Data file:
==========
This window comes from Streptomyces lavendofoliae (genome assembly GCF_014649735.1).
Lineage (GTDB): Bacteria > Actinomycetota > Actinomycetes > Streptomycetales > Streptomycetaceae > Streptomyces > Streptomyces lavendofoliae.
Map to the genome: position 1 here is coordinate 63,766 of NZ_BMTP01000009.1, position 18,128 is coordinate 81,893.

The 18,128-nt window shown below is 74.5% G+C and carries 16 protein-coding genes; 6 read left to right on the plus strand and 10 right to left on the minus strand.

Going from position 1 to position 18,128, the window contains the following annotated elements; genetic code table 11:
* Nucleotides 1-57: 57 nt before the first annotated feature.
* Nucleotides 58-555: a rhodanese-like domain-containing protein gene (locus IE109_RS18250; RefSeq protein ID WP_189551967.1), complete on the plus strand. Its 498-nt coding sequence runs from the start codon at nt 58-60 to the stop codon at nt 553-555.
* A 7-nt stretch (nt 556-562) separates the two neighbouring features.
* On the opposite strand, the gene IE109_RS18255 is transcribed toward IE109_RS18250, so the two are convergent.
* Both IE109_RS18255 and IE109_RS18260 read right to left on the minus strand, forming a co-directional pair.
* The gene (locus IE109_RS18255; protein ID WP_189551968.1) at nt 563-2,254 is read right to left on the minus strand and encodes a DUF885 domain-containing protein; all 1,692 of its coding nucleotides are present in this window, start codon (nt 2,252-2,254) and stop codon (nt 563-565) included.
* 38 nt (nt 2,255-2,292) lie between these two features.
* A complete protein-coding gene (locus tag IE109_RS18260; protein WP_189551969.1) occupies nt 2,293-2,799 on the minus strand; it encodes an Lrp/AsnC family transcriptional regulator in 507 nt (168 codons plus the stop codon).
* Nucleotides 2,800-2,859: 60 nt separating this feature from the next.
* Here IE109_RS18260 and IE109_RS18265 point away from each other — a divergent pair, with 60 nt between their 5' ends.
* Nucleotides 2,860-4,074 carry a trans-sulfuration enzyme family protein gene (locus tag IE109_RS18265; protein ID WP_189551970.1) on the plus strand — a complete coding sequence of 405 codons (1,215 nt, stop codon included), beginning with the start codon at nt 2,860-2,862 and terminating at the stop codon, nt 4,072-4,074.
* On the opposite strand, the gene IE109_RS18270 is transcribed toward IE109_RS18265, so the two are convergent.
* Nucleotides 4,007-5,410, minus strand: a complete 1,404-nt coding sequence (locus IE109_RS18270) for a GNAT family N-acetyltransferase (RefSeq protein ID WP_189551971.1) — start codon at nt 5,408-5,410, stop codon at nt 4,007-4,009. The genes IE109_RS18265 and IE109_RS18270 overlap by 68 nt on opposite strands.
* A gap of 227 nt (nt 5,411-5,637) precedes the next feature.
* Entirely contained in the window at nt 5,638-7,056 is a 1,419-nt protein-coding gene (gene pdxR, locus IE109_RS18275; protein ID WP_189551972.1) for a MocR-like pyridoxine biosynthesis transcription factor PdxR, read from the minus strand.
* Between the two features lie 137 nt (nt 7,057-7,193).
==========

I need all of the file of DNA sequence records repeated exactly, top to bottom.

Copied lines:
This window comes from Streptomyces lavendofoliae (genome assembly GCF_014649735.1).
Lineage (GTDB): Bacteria > Actinomycetota > Actinomycetes > Streptomycetales > Streptomycetaceae > Streptomyces > Streptomyces lavendofoliae.
Map to the genome: position 1 here is coordinate 63,766 of NZ_BMTP01000009.1, position 18,128 is coordinate 81,893.

The 18,128-nt window shown below is 74.5% G+C and carries 16 protein-coding genes; 6 read left to right on the plus strand and 10 right to left on the minus strand.

Going from position 1 to position 18,128, the window contains the following annotated elements; genetic code table 11:
* Nucleotides 1-57: 57 nt before the first annotated feature.
* Nucleotides 58-555: a rhodanese-like domain-containing protein gene (locus IE109_RS18250; RefSeq protein ID WP_189551967.1), complete on the plus strand. Its 498-nt coding sequence runs from the start codon at nt 58-60 to the stop codon at nt 553-555.
* A 7-nt stretch (nt 556-562) separates the two neighbouring features.
* On the opposite strand, the gene IE109_RS18255 is transcribed toward IE109_RS18250, so the two are convergent.
* Both IE109_RS18255 and IE109_RS18260 read right to left on the minus strand, forming a co-directional pair.
* The gene (locus IE109_RS18255; protein ID WP_189551968.1) at nt 563-2,254 is read right to left on the minus strand and encodes a DUF885 domain-containing protein; all 1,692 of its coding nucleotides are present in this window, start codon (nt 2,252-2,254) and stop codon (nt 563-565) included.
* 38 nt (nt 2,255-2,292) lie between these two features.
* A complete protein-coding gene (locus tag IE109_RS18260; protein WP_189551969.1) occupies nt 2,293-2,799 on the minus strand; it encodes an Lrp/AsnC family transcriptional regulator in 507 nt (168 codons plus the stop codon).
* Nucleotides 2,800-2,859: 60 nt separating this feature from the next.
* Here IE109_RS18260 and IE109_RS18265 point away from each other — a divergent pair, with 60 nt between their 5' ends.
* Nucleotides 2,860-4,074 carry a trans-sulfuration enzyme family protein gene (locus tag IE109_RS18265; protein ID WP_189551970.1) on the plus strand — a complete coding sequence of 405 codons (1,215 nt, stop codon included), beginning with the start codon at nt 2,860-2,862 and terminating at the stop codon, nt 4,072-4,074.
* On the opposite strand, the gene IE109_RS18270 is transcribed toward IE109_RS18265, so the two are convergent.
* Nucleotides 4,007-5,410, minus strand: a complete 1,404-nt coding sequence (locus IE109_RS18270) for a GNAT family N-acetyltransferase (RefSeq protein ID WP_189551971.1) — start codon at nt 5,408-5,410, stop codon at nt 4,007-4,009. The genes IE109_RS18265 and IE109_RS18270 overlap by 68 nt on opposite strands.
* A gap of 227 nt (nt 5,411-5,637) precedes the next feature.
* Entirely contained in the window at nt 5,638-7,056 is a 1,419-nt protein-coding gene (gene pdxR, locus IE109_RS18275; protein ID WP_189551972.1) for a MocR-like pyridoxine biosynthesis transcription factor PdxR, read from the minus strand.
* Between the two features lie 137 nt (nt 7,057-7,193).